On Nov. 7th, Google announced that they opened up their social network, Google+, to businesses, brands and organizations. Prior to this date, Google+ didn’t want businesses creating a profile or page on their new social network. Those companies who tried to game the system later found Google+ taking their pages down.
While Google+ may seem similar to other large social networks at first glance, there are a few unique opportunities that should be of particular interest to marketers. A few are mentioned below.
First, Google+ makes it very easy to create what are known as circles. Circles, available to individuals and businesses, enable groupings of friends or connections. This becomes especially valuable for marketers. You may have customers worldwide and certain pieces of content you post socially may only be relevant to those in the U.S, for instance. In this case, it would make sense to only send U.S. related posts to those customers in the U.S. and not to those internationally. Circles allow you to do just that. Your circles can be organized in any meaningful way, such as by location, by customer type, by product or service, etc. There is one very important caveat to be aware of for businesses… and that is pages can only add followers of the page to its circles. Individuals have to first add the page to their circles. This means that users have to initiate a connection with your business before you can start to communicate with them regularly on Google+.
Hangouts are also unique to Google+. Hangouts let you have video chats with customers, friends, colleagues, partners, etc. What better way to hold a focus group, get feedback on a product, or chat about an upcoming offering, than through a video chat? Hangouts allow businesses to really get to know their customers or fans, and get important feedback that may help them improve their products or services. At this time, there can be a maximum of 10 people in a video chat.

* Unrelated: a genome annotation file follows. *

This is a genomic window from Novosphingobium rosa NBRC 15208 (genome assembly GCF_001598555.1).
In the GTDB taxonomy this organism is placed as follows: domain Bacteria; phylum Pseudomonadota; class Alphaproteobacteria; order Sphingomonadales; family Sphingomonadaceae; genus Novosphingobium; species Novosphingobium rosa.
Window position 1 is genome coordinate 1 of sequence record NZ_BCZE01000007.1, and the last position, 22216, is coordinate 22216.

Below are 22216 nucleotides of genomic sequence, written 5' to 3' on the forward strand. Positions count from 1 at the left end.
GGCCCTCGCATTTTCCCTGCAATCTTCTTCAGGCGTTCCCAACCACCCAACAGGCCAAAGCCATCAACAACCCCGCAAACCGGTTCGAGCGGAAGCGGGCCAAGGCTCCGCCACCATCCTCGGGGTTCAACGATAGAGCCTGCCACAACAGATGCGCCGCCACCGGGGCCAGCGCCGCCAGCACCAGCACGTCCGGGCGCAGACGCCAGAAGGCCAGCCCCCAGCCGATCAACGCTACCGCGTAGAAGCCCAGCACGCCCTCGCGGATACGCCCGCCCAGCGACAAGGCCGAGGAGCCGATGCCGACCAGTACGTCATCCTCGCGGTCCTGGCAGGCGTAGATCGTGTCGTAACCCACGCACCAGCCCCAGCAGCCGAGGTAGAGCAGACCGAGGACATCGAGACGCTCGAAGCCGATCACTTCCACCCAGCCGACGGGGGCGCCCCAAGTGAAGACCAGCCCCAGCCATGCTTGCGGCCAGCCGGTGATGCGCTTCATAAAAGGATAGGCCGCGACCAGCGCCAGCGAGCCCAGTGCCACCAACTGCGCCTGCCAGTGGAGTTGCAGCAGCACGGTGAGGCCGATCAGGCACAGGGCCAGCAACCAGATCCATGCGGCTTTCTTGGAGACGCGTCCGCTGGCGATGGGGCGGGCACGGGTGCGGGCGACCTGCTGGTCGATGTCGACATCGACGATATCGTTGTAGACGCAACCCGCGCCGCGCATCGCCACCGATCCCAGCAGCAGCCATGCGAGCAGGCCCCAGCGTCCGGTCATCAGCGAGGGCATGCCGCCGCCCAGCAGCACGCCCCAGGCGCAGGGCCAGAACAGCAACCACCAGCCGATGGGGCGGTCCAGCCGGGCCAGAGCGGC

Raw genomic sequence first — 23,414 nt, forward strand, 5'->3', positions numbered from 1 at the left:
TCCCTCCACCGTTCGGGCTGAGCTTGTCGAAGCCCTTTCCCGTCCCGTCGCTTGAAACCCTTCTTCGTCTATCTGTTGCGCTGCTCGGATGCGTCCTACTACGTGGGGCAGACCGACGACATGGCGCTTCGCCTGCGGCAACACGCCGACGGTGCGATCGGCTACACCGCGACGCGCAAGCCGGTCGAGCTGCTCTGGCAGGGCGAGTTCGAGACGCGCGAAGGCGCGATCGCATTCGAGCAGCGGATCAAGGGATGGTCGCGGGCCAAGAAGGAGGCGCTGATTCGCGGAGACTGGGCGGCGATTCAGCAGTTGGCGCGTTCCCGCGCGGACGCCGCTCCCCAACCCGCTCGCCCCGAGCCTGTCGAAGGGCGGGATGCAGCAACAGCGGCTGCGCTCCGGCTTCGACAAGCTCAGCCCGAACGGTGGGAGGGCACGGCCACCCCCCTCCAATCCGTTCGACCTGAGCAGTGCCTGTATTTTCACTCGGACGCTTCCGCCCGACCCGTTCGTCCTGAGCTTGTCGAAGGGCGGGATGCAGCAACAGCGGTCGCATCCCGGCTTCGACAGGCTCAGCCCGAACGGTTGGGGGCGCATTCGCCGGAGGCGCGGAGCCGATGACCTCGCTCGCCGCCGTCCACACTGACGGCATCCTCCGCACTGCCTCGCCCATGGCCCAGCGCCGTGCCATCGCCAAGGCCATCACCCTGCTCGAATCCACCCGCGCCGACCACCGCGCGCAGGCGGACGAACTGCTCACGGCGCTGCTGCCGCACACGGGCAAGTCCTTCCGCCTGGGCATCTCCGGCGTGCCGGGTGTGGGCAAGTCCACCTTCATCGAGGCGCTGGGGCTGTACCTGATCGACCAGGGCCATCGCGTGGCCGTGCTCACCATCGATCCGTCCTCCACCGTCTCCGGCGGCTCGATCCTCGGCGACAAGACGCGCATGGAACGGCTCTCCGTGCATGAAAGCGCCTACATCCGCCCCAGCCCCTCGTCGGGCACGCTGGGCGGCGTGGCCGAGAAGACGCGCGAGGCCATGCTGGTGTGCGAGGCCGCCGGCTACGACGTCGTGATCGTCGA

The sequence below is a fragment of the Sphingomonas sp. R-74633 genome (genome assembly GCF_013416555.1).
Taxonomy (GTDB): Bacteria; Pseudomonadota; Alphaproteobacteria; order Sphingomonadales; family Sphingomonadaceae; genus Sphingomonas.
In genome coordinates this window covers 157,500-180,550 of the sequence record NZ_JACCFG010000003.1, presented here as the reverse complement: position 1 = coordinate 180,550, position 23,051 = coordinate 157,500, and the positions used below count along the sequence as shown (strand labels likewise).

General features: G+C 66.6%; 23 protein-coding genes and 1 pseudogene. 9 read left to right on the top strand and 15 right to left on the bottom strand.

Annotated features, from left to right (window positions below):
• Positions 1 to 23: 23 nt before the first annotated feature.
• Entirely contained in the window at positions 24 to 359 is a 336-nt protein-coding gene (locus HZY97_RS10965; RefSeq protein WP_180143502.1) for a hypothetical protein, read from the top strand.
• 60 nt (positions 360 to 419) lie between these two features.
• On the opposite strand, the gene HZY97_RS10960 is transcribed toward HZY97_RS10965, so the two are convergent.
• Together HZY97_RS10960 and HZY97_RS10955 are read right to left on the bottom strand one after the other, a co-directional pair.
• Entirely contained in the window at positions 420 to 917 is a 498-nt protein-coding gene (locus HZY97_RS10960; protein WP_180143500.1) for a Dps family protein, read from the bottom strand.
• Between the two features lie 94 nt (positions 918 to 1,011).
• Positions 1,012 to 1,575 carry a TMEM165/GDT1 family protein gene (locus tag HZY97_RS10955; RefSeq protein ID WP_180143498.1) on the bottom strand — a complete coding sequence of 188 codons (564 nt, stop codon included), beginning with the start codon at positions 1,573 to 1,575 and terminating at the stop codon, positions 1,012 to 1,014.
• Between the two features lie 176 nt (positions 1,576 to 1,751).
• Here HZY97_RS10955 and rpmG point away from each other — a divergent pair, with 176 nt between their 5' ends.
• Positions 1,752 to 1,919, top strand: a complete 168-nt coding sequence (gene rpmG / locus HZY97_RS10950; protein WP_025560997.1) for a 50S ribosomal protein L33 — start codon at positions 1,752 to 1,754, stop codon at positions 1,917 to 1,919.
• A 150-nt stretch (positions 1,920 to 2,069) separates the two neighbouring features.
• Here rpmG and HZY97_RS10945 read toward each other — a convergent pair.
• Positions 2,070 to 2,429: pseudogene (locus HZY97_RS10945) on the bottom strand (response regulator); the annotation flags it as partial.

Marketers always want to know what happens to content they publish online, whether it is a blog post or a post within a social network. With a feature called ripples, Google+ has made it possible to see how posts are shared throughout the Google+ network. Ripples will be shown within the drop down to the right of any public post (if a post is shared with only a certain circle, ripples will not be available). On the topic of measuring post activity, Google+ stated that they will be launching new tools to give business owners access to more data about their Google+ page, including interactions with the page, demographics, shares, comments, etc.
Google of course wouldn’t go without incorporating its social network into its search engine. You’re probably familiar with the +1 buttons that appear alongside paid and organic search listings. When listings in the search results are +1’d, they can be shared with those on Google+. Google+ profile images also rank in organic search when a piece of content is written by someone on Google+. For example, a search for canonical link element in Google will show Matt Cutt’s blog post on this topic, and his Google+ profile image right next to it. If you are connected with that person on Google+, there will also be a button showing the circle you have placed that person in (if you are logged into your Google account).
One of the most recent changes related to Google+ and search is Direct Connect. With Direct Connect you can add a plus symbol right before a company’s name when searching on Google and you will be taken directly to that company’s Google+ page. Conduct a search for +Pepsi in Google and you’ll see how this works. It’s important to note that this is not available for all companies at this time. Search Engine Land put together The Alphabet of Google+ Direct Connect containing many companies that this works for at the moment.
With all of these great features available in Google+, there are still a few obstacles marketers must be aware of. Probably the most cumbersome aspect is that the person who creates the Google+ page will “own” the page; they will be the only administrator. As you can imagine, this could be difficult for companies where multiple teams collaborate on the social media marketing efforts (Marketing, Customer Services, Sales, etc). There also isn’t a way to re-assign administrative rights at this time. Google has stated that they are aware of these issues and fixing them is a priority. We hope to see these concerns resolved shortly.
If you are interested in creating a Google+ page for your business, you can quickly and easily create one, but you will need a Google profile in order to do so. We expect many changes to take place over the coming months as more businesses join Google+ and as more people continue to voice their opinions and feedback about Google’s new social network. We will do our best to help marketers stay informed of new and upcoming changes as they occur.